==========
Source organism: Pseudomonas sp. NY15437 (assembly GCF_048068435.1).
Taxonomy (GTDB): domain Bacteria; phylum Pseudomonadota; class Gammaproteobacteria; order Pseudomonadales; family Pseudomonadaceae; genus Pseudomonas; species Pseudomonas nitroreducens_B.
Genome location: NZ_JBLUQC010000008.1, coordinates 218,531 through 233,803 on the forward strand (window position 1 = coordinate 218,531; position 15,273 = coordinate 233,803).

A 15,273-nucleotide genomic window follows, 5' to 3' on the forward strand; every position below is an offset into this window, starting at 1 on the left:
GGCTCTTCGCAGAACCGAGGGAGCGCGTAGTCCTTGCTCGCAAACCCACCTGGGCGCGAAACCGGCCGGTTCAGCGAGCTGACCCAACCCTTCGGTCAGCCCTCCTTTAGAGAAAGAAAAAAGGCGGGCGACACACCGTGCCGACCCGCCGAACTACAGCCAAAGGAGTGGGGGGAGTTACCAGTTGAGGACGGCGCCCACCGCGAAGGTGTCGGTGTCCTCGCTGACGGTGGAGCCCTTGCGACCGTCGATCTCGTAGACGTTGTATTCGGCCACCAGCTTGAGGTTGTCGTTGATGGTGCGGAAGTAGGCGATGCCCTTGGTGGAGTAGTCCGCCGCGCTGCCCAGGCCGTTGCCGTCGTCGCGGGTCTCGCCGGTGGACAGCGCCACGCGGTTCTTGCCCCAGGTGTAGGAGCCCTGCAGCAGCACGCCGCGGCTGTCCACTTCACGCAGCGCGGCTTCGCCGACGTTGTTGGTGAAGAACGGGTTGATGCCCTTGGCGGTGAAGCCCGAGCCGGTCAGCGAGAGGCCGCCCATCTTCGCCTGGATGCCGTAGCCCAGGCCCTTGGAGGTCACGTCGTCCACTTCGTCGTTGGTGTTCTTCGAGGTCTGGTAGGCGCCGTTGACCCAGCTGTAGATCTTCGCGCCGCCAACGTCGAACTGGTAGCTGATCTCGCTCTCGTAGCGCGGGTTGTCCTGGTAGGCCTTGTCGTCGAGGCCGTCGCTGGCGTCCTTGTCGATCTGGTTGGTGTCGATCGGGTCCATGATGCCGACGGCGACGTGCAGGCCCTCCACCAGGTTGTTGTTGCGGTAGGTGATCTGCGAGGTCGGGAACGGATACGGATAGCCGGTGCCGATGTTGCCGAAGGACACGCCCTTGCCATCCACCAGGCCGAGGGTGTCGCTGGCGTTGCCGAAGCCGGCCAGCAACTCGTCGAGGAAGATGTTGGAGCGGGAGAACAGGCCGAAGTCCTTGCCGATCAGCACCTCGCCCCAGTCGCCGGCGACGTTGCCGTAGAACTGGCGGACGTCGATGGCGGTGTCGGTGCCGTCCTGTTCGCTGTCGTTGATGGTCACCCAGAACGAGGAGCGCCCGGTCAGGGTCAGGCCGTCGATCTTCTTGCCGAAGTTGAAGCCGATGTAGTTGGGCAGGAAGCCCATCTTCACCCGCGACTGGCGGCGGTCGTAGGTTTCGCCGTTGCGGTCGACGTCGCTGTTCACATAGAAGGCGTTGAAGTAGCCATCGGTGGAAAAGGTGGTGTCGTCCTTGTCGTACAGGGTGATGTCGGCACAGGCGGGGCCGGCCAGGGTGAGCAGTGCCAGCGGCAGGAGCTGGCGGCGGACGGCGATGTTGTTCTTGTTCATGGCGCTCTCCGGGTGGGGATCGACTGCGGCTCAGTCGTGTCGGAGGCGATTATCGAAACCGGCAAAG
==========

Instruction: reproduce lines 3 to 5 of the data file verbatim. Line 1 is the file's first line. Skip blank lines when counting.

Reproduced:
Genome location: NZ_JBLUQC010000008.1, coordinates 218,531 through 233,803 on the forward strand (window position 1 = coordinate 218,531; position 15,273 = coordinate 233,803).

A 15,273-nucleotide genomic window follows, 5' to 3' on the forward strand; every position below is an offset into this window, starting at 1 on the left:
GGCTCTTCGCAGAACCGAGGGAGCGCGTAGTCCTTGCTCGCAAACCCACCTGGGCGCGAAACCGGCCGGTTCAGCGAGCTGACCCAACCCTTCGGTCAGCCCTCCTTTAGAGAAAGAAAAAAGGCGGGCGACACACCGTGCCGACCCGCCGAACTACAGCCAAAGGAGTGGGGGGAGTTACCAGTTGAGGACGGCGCCCACCGCGAAGGTGTCGGTGTCCTCGCTGACGGTGGAGCCCTTGCGACCGTCGATCTCGTAGACGTTGTATTCGGCCACCAGCTTGAGGTTGTCGTTGATGGTGCGGAAGTAGGCGATGCCCTTGGTGGAGTAGTCCGCCGCGCTGCCCAGGCCGTTGCCGTCGTCGCGGGTCTCGCCGGTGGACAGCGCCACGCGGTTCTTGCCCCAGGTGTAGGAGCCCTGCAGCAGCACGCCGCGGCTGTCCACTTCACGCAGCGCGGCTTCGCCGACGTTGTTGGTGAAGAACGGGTTGATGCCCTTGGCGGTGAAGCCCGAGCCGGTCAGCGAGAGGCCGCCCATCTTCGCCTGGATGCCGTAGCCCAGGCCCTTGGAGGTCACGTCGTCCACTTCGTCGTTGGTGTTCTTCGAGGTCTGGTAGGCGCCGTTGACCCAGCTGTAGATCTTCGCGCCGCCAACGTCGAACTGGTAGCTGATCTCGCTCTCGTAGCGCGGGTTGTCCTGGTAGGCCTTGTCGTCGAGGCCGTCGCTGGCGTCCTTGTCGATCTGGTTGGTGTCGATCGGGTCCATGATGCCGACGGCGACGTGCAGGCCCTCCACCAGGTTGTTGTTGCGGTAGGTGATCTGCGAGGTCGGGAACGGATACGGATAGCCGGTGCCGATGTTGCCGAAGGACACGCCCTTGCCATCCACCAGGCCGAGGGTGTCGCTGGCGTTGCCGAAGCCGGCCAGCAACTCGTCGAGGAAGATGTTGGAGCGGGAGAACAGGCCGAAGTCCTTGCCGATCAGCACCTCGCCCCAGTCGCCGGCGACGTTGCCGTAGAACTGGCGGACGTCGATGGCGGTGTCGGTGCCGTCCTGTTCGCTGTCGTTGATGGTCACCCAGAACGAGGAGCGCCCGGTCAGGGTCAGGCCGTCGATCTTCTTGCCGAAGTTGAAGCCGATGTAGTTGGGCAGGAAGCCCATCTTCACCCGCGACTGGCGGCGGTCGTAGGTTTCGCCGTTGCGGTCGACGTCGCTGTTCACATAGAAGGCGTTGAAGTAGCCATCGGTGGAAAAGGTGGTGTCGTCCTTGTCGTACAGGGTGATGTCGGCACAGGCGGGGCCGGCCAGGGTGAGCAGTGCCAGCGGCAGGAGCTGGCGGCGGACGGCGATGTTGTTCTTGTTCATGGCGCTCTCCGGGTGGGGATCGACTGCGGCTCAGTCGTGTCGGAGGCGATTATCGAAACCGGCAAAG